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North Carolina law states that property owners have a duty to guests to keep them reasonably safe from harm. This applies to private property owners as well as operators of large venues like sporting arenas. Just because a venue hosts hundreds or even thousands of people at a time does not imply that the people responsible for operating it exercise appropriate caution. If you were injured at a large venue due to what you believe may be a dangerous condition on the property that could have been warned against or fixed, then you may be entitled to compensation. At Burton Law Firm, our Raleigh premises liability attorney is prepared to help you assert your rights and receive the compensation you deserve from a negligent party.

In a recent claim, a plaintiff filed a lawsuit against the operators of a college baseball stadium alleging that she suffered serious injuries when her foot caught on a loose board causing her to fall. She stood up from her seat preparing to exit the bleachers when her foot caught, and she tumbled down the bleachers to the walkway below. She suffered permanent injuries stemming from a broken back. She lost consciousness at the time of the accident and therefore had little to no memory of what happened.

In response to her complaint, the defendant alleged that the plaintiff acted contributorily negligent at the time of the accident and that the allegedly defective bleacher board was not the direct or proximate cause of her injuries. The defendant filed a motion for summary judgment on these grounds and the trial court granted it.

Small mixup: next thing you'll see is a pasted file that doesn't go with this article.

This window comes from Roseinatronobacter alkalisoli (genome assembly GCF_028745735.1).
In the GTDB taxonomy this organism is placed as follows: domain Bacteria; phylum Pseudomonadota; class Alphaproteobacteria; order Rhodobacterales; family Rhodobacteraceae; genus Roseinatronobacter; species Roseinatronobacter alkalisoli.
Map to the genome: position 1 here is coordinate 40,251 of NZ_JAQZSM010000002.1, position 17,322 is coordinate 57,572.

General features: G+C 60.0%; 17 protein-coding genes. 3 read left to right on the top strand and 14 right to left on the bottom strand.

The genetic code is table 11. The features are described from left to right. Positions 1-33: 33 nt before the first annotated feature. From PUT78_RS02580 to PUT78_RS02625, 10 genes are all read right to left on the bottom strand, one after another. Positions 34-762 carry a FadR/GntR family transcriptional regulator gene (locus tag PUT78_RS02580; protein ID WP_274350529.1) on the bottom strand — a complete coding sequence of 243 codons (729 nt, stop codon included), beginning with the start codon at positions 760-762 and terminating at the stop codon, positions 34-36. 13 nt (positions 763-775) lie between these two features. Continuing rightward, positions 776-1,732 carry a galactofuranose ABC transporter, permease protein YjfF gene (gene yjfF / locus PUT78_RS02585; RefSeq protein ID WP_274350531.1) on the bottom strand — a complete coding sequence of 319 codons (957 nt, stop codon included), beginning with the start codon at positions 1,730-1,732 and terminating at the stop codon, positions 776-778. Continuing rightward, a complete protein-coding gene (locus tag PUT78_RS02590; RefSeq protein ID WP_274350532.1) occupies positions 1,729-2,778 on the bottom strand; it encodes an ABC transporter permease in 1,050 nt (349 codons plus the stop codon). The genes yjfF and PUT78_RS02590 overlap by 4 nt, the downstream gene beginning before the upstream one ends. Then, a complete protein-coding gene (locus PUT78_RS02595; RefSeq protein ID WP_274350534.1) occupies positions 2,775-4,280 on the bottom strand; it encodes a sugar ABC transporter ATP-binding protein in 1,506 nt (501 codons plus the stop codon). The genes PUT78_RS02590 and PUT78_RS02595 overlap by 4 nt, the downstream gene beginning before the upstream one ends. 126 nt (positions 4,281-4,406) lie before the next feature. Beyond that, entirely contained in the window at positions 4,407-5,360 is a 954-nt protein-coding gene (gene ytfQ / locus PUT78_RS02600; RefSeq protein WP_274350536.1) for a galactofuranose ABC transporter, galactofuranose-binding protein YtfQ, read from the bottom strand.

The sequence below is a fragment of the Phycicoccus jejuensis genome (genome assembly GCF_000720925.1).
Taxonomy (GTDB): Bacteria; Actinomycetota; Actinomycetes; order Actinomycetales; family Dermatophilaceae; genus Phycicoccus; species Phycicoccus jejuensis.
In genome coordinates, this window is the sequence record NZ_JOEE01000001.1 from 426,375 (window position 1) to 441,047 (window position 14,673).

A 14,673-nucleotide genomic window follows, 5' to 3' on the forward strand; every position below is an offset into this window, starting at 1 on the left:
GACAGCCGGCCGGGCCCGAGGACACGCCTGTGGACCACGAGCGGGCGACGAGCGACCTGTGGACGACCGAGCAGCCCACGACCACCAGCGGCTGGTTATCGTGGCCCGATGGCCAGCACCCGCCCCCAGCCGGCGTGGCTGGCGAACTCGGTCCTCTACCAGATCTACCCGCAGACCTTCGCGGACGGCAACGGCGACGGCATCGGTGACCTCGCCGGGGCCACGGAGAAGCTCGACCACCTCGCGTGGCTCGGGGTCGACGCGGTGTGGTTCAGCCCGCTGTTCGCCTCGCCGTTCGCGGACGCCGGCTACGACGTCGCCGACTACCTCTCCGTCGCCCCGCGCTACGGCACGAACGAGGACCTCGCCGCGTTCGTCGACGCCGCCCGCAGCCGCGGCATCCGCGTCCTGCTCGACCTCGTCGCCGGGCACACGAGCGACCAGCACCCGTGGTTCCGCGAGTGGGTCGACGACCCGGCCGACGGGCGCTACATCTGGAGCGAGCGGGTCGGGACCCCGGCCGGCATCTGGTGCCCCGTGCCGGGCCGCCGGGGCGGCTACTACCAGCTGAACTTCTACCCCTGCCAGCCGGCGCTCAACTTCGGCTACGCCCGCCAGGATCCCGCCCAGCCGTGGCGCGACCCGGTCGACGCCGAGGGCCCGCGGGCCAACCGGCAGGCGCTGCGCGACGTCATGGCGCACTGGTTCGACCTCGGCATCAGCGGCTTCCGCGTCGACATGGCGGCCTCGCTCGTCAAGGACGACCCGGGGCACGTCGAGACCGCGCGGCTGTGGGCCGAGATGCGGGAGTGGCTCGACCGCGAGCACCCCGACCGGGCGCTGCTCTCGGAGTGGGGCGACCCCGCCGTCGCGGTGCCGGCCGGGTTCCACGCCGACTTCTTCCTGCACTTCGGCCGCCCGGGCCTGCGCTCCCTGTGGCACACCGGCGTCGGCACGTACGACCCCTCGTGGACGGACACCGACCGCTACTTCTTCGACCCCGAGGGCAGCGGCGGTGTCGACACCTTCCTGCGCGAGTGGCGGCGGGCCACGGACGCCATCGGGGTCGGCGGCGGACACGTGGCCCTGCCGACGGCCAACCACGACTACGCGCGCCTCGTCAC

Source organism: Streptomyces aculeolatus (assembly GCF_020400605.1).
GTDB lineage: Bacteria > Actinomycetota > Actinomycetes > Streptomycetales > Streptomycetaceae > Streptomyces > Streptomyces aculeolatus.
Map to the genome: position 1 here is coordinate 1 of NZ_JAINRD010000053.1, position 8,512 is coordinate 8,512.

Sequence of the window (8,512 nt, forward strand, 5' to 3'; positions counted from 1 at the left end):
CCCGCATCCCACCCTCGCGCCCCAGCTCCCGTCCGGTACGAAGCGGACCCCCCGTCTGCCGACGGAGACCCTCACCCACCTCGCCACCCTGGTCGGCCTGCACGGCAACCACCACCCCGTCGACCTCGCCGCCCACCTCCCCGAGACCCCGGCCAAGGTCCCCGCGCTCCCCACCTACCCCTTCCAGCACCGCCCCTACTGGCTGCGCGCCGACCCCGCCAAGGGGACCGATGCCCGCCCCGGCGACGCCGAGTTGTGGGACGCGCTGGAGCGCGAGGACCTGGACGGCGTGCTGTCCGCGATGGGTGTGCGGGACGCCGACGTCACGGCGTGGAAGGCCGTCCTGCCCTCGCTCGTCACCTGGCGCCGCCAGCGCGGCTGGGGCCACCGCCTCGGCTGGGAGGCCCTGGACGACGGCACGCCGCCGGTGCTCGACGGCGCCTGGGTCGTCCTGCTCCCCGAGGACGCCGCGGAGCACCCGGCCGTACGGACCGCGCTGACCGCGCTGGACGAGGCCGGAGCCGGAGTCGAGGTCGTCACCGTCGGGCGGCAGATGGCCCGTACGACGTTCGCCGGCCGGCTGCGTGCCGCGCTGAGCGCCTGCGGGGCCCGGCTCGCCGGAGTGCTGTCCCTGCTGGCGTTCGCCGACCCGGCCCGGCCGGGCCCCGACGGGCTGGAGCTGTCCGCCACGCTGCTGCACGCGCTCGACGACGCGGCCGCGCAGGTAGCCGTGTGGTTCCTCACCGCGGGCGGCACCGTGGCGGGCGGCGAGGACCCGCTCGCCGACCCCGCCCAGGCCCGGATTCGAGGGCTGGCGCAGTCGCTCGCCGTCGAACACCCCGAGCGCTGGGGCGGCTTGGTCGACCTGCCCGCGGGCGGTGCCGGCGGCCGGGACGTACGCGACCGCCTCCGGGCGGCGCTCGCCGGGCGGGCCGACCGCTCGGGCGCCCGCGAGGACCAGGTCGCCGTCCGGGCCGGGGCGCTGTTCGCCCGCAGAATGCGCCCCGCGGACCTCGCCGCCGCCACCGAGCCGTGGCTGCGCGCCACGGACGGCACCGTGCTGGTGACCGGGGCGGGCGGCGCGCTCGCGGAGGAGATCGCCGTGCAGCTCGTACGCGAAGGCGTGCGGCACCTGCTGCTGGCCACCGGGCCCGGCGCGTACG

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Although slip and fall accidents can sometimes lead to minor injuries, they can also lead to devastating disabilities that leave the victim with a permanent injury. A slip and fall accident can happen nearly anywhere but when it happens on someone else’s property, the injured individual may be entitled to compensation from the person or business that was in charge of the property. This is known as a premises liability claim. Attorney Jason M. Burton has substantial experience assisting Raleigh slip and fall victims with determining whether they are legally entitled to compensation. Contact him today to start learning more about your rights.

Recently, the North Carolina Court of Appeals decided a legal dispute involving a slip and fall injury where the plaintiff fell on a walkway covered in mold at her residence. In her lawsuit against the operator of the condominium, she alleged that she used a staircase to access her condo on most occasions. The plaintiff also alleged that during August 2012 she underwent rotator cuff surgery, and this required her to use a different access point. She used a wooden walkway located on both sides of the building to go to and from the parking lot and her condo. The walkways both featured a large white column at a 90-degree turn.